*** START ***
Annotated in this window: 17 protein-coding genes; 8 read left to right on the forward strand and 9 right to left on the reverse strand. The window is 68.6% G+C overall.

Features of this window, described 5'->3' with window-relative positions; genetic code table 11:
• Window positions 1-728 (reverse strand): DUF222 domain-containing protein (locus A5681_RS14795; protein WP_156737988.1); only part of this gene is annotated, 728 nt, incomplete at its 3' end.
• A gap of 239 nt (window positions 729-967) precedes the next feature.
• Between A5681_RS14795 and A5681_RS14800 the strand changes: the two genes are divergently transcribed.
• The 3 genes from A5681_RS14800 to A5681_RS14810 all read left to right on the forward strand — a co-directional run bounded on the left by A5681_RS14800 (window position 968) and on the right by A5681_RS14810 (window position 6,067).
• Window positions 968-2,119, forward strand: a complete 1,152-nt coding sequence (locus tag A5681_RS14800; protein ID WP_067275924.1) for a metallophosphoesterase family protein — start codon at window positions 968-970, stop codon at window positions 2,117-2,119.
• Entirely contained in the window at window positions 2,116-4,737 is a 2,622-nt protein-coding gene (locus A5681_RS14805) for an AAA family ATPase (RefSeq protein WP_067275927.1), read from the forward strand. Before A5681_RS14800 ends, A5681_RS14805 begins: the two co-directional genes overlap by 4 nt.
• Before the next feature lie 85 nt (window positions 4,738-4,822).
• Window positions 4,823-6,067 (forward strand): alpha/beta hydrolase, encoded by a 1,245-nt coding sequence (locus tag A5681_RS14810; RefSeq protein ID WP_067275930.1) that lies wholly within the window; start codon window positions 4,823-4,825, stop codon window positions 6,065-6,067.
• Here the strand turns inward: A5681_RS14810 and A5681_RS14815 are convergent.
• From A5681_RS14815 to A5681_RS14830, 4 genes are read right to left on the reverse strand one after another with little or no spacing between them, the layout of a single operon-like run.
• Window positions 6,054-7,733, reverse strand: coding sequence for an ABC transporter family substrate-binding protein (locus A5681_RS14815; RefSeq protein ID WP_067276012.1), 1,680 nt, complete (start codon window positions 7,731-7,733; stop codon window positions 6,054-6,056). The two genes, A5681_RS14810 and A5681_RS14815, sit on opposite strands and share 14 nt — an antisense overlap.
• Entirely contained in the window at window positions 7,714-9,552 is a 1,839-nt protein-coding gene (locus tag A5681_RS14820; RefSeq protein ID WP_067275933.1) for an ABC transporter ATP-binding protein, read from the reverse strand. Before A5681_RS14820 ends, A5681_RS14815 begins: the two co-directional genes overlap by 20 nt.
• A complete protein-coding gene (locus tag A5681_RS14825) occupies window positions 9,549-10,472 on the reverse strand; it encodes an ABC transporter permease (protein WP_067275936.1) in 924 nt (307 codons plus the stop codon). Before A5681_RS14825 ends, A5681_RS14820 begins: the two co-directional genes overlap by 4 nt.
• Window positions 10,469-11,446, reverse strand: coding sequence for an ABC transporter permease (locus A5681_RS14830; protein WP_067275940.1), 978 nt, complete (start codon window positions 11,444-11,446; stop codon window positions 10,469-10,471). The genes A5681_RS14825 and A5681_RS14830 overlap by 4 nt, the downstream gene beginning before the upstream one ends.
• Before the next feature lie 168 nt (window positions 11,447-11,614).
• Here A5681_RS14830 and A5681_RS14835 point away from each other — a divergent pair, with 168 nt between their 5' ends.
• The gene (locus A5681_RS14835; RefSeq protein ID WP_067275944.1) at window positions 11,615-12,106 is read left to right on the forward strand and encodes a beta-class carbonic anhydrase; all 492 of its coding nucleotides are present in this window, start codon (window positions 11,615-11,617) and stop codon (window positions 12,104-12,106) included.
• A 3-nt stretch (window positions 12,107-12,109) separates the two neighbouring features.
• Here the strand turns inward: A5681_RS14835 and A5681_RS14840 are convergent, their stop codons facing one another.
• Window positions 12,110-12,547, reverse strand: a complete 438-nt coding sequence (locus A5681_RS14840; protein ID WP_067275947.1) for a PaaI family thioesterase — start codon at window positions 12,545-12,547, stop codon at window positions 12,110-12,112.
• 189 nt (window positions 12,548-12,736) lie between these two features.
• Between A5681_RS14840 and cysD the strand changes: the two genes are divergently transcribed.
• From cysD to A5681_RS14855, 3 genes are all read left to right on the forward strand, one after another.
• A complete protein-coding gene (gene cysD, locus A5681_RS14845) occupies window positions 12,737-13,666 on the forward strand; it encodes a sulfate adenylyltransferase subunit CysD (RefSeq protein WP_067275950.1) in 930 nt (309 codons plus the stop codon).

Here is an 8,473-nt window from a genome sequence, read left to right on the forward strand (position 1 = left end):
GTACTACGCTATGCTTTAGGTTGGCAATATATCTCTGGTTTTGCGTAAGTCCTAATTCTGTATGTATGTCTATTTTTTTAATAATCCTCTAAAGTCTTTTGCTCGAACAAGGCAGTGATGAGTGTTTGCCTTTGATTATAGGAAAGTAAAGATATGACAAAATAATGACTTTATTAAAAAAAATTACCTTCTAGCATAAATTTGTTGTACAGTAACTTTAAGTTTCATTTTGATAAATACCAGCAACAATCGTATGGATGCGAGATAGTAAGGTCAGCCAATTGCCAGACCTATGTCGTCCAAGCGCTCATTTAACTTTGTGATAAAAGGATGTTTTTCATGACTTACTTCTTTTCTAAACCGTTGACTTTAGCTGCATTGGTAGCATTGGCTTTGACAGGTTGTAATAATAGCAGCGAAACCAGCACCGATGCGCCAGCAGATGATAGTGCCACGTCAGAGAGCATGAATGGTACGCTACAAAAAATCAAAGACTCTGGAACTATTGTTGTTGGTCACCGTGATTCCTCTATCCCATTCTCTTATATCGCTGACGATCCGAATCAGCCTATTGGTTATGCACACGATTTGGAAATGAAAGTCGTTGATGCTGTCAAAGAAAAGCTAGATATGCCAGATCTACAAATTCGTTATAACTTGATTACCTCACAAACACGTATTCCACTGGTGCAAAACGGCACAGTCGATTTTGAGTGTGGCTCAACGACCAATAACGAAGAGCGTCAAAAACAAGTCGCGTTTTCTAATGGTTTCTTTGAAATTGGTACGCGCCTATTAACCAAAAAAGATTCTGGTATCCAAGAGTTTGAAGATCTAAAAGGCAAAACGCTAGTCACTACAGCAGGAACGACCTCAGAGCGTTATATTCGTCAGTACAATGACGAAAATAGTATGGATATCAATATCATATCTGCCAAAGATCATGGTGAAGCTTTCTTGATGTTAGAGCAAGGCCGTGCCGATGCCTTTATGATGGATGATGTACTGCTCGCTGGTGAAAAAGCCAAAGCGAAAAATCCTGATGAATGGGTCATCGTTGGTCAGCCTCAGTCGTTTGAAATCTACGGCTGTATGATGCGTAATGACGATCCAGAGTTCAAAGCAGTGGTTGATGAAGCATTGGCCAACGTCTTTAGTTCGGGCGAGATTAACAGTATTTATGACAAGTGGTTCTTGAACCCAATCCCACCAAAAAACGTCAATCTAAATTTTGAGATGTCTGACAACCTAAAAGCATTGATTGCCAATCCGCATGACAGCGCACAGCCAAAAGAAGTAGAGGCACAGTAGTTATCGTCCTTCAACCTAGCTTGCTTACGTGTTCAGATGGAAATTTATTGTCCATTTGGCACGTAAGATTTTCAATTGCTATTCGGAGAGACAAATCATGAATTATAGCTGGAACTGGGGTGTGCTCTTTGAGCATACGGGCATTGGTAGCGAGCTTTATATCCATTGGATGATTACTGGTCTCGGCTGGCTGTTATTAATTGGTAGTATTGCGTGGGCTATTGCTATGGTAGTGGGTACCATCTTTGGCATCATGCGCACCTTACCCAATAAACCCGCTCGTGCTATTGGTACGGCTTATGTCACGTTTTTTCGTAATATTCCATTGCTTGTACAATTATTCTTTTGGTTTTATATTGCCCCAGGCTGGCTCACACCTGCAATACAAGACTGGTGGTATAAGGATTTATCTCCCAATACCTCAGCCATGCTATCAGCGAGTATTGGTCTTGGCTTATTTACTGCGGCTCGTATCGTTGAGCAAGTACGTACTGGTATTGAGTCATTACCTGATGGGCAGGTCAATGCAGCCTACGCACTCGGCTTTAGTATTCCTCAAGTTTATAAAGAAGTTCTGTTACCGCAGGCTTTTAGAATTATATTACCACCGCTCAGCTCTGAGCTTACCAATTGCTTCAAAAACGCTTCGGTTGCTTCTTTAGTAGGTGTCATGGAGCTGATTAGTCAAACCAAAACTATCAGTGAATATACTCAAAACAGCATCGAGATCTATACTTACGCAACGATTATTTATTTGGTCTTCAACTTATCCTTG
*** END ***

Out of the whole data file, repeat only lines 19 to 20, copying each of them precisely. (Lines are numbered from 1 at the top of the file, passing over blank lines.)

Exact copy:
• The gene (locus A5681_RS14835; RefSeq protein ID WP_067275944.1) at window positions 11,615-12,106 is read left to right on the forward strand and encodes a beta-class carbonic anhydrase; all 492 of its coding nucleotides are present in this window, start codon (window positions 11,615-11,617) and stop codon (window positions 12,104-12,106) included.
• A 3-nt stretch (window positions 12,107-12,109) separates the two neighbouring features.